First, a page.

The Importance of Sawan Shivaratri•
Posted on July 05 2022
Sawan Shivaratri is celebrated in the Hindu month of Shrawan on the chaturdasi tithi during the Krishna Paksha that is typically a couple of days before a new moon day. This occasion is also called Masa Shivaratri or Masik Shivaratri and is considered to be very auspicious. It marks the end of the month-long Kanwar yatra undertaken by Lord Shiva’s Kanwar devotes in this month. These devotees walk on the roads barefoot and are dressed in saffron clothes. They have pitchers of Gangajal on their shoulders that is used to give the Shiva linga in a Shiva temple a bath of the Shivaratri day.
The festival is celebrated all over the country and specially in North India by devotees to be blessed with good life, prosperity and good health. It is celebrated in a slightly different way by the name Ashadha Shivaratri in Tamil Nadu and Andhra Pradesh.
Worshippers of the lord undertake a vrat and offer their prayers to Siva Linga with utmost devotion. The fast is primarily observed by married women for long life and good health of their husbands. Unmarried girls also fast on this day to be blessed with a suitable life partner.
The rituals associated with Sawan Shivaratri start one day before the festival. Devotees eat only one meal the previous day during the Trayodashi phase. On the actual Shivaratri day, worshippers wake up early during Brahma Muhurt and have a bath. This is followed by a pooja and abhishek in honour of the deity. Gangajal, rosewater and honey are used to perform abhishek of the idol or linga. Some devotees perform the pooja four times a day.
Following this, the Lord is pleased with His favourite offerings such as neelkamal, belpatra, dhoop, samitra and more. His followers then meditate on the lord and chant the Om Namo Shivaya mantra. The rituals at home is concluded with an arti and distribution of prasad.
After the morning rituals, they take a vow to observe a fast the whole day and eat only the next day. The lord’s followers also seek His blessings for self-determination to observe the fast without any form of intervention or interference.
Devotees take a second bath in the evening and head to nearby Shiva temples to perform Gangajal abhisheka. Special poojas are held in the shrines in the evenings. The pooja in temples is always done during the evening hours on Sawan Shivaratri day and a special pooja known as Nishita Kaal is done at midnight. An abhisheka is also done with Gangajal, rosewater, ghee, honey, milk, vermillion, sugar and curd. The pooja takes close to an hour to get completed.
Followers break the fast the next day after a bath and between sunrise and before the Chaturdashi tithi period comes to an end for maximum benefit from the fast. However, some devotees are of the opinion that the fast should be ended only after the Chaturdashi tithi period.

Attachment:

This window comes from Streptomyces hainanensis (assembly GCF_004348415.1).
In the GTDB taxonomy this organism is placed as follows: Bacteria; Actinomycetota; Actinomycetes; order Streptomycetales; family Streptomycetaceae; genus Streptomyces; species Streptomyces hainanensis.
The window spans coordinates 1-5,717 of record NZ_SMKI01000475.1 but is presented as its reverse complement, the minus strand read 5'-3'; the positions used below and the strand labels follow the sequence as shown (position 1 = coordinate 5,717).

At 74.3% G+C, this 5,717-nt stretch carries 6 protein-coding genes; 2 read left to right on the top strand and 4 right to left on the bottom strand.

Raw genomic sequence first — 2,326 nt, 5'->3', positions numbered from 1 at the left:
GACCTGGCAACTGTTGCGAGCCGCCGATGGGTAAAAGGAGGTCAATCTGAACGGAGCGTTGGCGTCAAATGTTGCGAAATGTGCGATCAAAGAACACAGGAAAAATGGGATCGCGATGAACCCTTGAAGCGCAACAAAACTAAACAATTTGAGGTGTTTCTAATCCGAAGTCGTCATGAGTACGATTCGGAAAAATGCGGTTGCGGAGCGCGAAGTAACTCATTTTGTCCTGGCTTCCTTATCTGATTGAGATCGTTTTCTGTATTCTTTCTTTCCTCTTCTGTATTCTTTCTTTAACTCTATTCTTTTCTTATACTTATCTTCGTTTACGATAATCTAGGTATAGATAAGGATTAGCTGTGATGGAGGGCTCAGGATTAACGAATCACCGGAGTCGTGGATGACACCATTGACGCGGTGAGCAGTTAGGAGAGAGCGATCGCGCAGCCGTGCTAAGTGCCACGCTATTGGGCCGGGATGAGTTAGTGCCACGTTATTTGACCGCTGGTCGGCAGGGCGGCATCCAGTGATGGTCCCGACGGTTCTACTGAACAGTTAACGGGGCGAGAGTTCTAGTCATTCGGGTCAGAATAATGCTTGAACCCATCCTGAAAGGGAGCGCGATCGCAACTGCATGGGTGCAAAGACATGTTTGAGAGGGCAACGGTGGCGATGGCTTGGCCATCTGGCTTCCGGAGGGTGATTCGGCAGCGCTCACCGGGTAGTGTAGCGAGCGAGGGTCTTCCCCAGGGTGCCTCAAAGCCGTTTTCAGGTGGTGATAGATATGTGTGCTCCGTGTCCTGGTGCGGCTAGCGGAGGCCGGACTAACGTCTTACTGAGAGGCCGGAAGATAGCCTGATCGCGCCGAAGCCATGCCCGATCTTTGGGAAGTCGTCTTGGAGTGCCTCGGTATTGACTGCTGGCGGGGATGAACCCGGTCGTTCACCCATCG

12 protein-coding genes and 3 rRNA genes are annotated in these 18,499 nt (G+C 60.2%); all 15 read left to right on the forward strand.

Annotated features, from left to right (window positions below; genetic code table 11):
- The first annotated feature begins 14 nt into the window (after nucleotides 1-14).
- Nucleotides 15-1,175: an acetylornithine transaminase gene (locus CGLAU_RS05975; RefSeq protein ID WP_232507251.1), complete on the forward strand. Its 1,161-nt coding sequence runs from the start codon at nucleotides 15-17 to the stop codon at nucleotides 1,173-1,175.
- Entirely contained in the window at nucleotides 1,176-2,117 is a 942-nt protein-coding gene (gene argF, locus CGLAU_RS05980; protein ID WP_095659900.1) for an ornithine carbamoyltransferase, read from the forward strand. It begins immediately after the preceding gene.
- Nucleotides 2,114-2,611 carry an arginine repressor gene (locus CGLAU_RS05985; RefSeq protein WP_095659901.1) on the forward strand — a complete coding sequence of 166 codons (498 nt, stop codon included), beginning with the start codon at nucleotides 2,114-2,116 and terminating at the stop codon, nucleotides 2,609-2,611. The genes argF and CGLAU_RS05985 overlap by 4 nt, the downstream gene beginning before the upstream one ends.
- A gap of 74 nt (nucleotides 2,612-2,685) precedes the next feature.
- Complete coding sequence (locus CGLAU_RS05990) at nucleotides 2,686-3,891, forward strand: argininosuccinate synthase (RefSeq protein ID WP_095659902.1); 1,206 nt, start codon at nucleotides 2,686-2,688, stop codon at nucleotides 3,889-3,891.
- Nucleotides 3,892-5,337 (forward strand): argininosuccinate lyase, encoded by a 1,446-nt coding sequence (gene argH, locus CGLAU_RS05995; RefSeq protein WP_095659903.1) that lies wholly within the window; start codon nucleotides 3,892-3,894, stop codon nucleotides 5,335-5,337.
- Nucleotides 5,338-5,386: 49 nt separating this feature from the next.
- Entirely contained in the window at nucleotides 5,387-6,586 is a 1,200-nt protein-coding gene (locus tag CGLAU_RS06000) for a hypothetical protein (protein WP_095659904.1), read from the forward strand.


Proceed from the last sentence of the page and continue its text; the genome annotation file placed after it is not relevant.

There are some Sawan Shivaratri rules that the lord’s devotees abide by when worshipping Lord Shiva and observing a fast on this day. Lord Shiva is said to be pleased with His devotees and bestows them with His blessings when they observing these rules with utmost faith.
Worshippers decorate the Shiva linga with a mixture of rice flour, wheat and barley after doing the abhisheka. This is said to win them the deity’s blessings of good health. There should be harmony and peace in the household during the fasting period. Those who are observing the fast must remember to keep themselves calm.
Devotees who undertake a partial fast when they are not able to observe a complete vrat must abstain from sour food. They must also not indulge in Tasmic food. However, they can have thandai, peanuts and makhana with rock salt as well as food made of buckwheat flour and water chestnut flour and vegetables.
It is forbidden to wear black clothes during the fasting period is forbidden. Worshippers must keep their minds free of any form of bad or negative thoughts.
There is an interesting story associated with Sawan Shivaratri. The famous churning of the ocean took place during the Sawan month. Among the many items that came out was some deadly poison that had the ability to destroy the whole world. Lord Shiva gulped the whole poison to stop this from happening. His consort Goddess Parvati held His throat so that He would not swallow it while Lord Vishnu closed His mouth to prevent Him from spitting it. As a result, the poison stayed in Shiva’s throat and He came to be known as Neelakanta.
Sawan is believed to be the holy month of Lord Shiva. The entire month is dedicated to performing poojas for the god and Maa Parvati. However, performing a Shiva pooja on the Sawan Shivaratri day is believed to be the most auspicious. The effect is multifold if the Shivaratri occurs on a Monday. It is said that anyone who undertakes the vrat and carries out the rituals according to according to the customs and utmost devotion will be blessed by the lord with a purified soul along with a long and happy life.
Childless couples will be blessed with children when they pour milk on the Shiva linga along with their prayers. Similarly, bathing the linga or a Shiva idol can help one achieve moksha and relief from one’s bad deeds. Chanting the Shiv chalisa and the Mahamrityunjaya mantra 108 times is considered to be highly beneficial.